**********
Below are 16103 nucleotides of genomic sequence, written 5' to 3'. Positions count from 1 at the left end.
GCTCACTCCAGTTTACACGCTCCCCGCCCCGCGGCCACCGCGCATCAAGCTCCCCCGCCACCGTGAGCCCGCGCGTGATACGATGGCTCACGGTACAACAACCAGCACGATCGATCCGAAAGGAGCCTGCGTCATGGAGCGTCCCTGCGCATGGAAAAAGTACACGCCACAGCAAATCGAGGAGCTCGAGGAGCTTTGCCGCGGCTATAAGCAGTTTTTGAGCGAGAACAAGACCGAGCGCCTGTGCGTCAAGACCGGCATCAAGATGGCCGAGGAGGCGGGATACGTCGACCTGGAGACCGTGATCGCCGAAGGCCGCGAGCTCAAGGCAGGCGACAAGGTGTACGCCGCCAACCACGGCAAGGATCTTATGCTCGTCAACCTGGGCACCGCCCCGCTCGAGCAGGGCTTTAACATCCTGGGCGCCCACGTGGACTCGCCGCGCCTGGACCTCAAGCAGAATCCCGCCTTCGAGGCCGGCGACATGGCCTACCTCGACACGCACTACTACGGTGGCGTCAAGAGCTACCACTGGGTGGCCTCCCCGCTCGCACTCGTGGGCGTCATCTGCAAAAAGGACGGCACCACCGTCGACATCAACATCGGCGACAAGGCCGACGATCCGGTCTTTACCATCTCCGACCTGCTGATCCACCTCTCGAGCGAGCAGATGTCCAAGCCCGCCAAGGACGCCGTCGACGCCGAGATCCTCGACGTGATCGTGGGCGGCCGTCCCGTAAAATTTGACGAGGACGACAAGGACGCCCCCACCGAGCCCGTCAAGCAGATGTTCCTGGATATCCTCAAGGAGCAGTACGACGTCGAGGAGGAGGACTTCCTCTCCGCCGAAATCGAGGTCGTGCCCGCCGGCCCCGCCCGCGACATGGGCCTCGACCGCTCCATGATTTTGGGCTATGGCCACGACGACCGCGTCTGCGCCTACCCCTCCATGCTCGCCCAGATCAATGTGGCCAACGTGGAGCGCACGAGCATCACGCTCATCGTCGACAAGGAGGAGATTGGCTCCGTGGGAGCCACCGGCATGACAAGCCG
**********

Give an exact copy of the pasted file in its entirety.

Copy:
Below are 16103 nucleotides of genomic sequence, written 5' to 3'. Positions count from 1 at the left end.
GCTCACTCCAGTTTACACGCTCCCCGCCCCGCGGCCACCGCGCATCAAGCTCCCCCGCCACCGTGAGCCCGCGCGTGATACGATGGCTCACGGTACAACAACCAGCACGATCGATCCGAAAGGAGCCTGCGTCATGGAGCGTCCCTGCGCATGGAAAAAGTACACGCCACAGCAAATCGAGGAGCTCGAGGAGCTTTGCCGCGGCTATAAGCAGTTTTTGAGCGAGAACAAGACCGAGCGCCTGTGCGTCAAGACCGGCATCAAGATGGCCGAGGAGGCGGGATACGTCGACCTGGAGACCGTGATCGCCGAAGGCCGCGAGCTCAAGGCAGGCGACAAGGTGTACGCCGCCAACCACGGCAAGGATCTTATGCTCGTCAACCTGGGCACCGCCCCGCTCGAGCAGGGCTTTAACATCCTGGGCGCCCACGTGGACTCGCCGCGCCTGGACCTCAAGCAGAATCCCGCCTTCGAGGCCGGCGACATGGCCTACCTCGACACGCACTACTACGGTGGCGTCAAGAGCTACCACTGGGTGGCCTCCCCGCTCGCACTCGTGGGCGTCATCTGCAAAAAGGACGGCACCACCGTCGACATCAACATCGGCGACAAGGCCGACGATCCGGTCTTTACCATCTCCGACCTGCTGATCCACCTCTCGAGCGAGCAGATGTCCAAGCCCGCCAAGGACGCCGTCGACGCCGAGATCCTCGACGTGATCGTGGGCGGCCGTCCCGTAAAATTTGACGAGGACGACAAGGACGCCCCCACCGAGCCCGTCAAGCAGATGTTCCTGGATATCCTCAAGGAGCAGTACGACGTCGAGGAGGAGGACTTCCTCTCCGCCGAAATCGAGGTCGTGCCCGCCGGCCCCGCCCGCGACATGGGCCTCGACCGCTCCATGATTTTGGGCTATGGCCACGACGACCGCGTCTGCGCCTACCCCTCCATGCTCGCCCAGATCAATGTGGCCAACGTGGAGCGCACGAGCATCACGCTCATCGTCGACAAGGAGGAGATTGGCTCCGTGGGAGCCACCGGCATGACAAGCCG